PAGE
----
industry, defense industries, economic conversion, renewable technology, option, environment, obsolete, design focus, civilian needs, renewable energy production and distribution, government contracts, tax incentives, reeducation, retraining, employers, employees, industry, obsolete
If there is an opportunity to save money or make it, capitalism will move us in that direction. When you have an option that's better economically and better for the environment, then older technologies will become obsolete.
Today, there are many corporate leaders who are launching renewable divisions (Shell, BP, Sharp and GE), and others becoming large customers of green power (Toyota, Body Shop, Patagonia).
The economic conversion of defense industries to civilian needs is a challenging process, but has been done many times before. If you look at the skill sets of these firms: high tech, systems integration and materials fabrication these are the same requirements for the engineering of electricity generation systems (solar, wind, geothermal, biomass, hydro, and ocean energy) and high voltage transmission networks.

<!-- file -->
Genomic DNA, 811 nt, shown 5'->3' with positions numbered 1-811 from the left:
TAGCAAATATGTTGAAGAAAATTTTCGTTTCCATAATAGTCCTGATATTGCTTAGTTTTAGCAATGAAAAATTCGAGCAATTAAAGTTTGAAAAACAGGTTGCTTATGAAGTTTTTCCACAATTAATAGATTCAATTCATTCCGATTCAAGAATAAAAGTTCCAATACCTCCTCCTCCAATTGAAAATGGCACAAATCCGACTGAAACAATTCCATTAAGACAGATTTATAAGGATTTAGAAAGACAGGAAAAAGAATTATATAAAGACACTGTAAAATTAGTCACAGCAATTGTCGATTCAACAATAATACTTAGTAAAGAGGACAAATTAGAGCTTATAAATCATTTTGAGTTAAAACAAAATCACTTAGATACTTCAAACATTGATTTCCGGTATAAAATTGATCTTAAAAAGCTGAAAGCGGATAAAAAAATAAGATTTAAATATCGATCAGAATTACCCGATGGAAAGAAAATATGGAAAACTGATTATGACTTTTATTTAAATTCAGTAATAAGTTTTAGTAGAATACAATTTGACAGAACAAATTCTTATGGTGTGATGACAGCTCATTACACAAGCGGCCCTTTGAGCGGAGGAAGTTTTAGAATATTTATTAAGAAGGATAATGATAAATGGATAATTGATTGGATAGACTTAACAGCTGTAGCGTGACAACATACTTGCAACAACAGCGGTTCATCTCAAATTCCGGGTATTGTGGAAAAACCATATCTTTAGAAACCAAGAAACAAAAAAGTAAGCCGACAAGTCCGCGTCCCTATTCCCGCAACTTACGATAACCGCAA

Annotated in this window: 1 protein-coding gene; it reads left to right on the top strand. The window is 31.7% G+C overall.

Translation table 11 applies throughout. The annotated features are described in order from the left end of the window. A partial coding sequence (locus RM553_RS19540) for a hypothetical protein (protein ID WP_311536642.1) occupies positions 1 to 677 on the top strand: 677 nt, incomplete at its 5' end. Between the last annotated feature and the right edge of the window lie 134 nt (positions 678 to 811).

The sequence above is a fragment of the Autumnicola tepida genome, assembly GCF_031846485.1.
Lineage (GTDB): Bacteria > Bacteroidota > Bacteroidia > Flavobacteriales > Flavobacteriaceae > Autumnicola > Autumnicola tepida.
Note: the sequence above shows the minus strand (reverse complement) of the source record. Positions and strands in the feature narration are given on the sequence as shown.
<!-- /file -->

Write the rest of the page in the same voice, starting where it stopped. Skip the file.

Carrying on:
Research shows that employment in defense industries normally increases when a firm transitions to a non-military activity. The very high-tech, high wage business of defense can actually employ greater numbers of people in the civilian sector.
Re-education/retraining of employers and employees is important, so when an old industry becomes obsolete, they can move swiftly into the new field.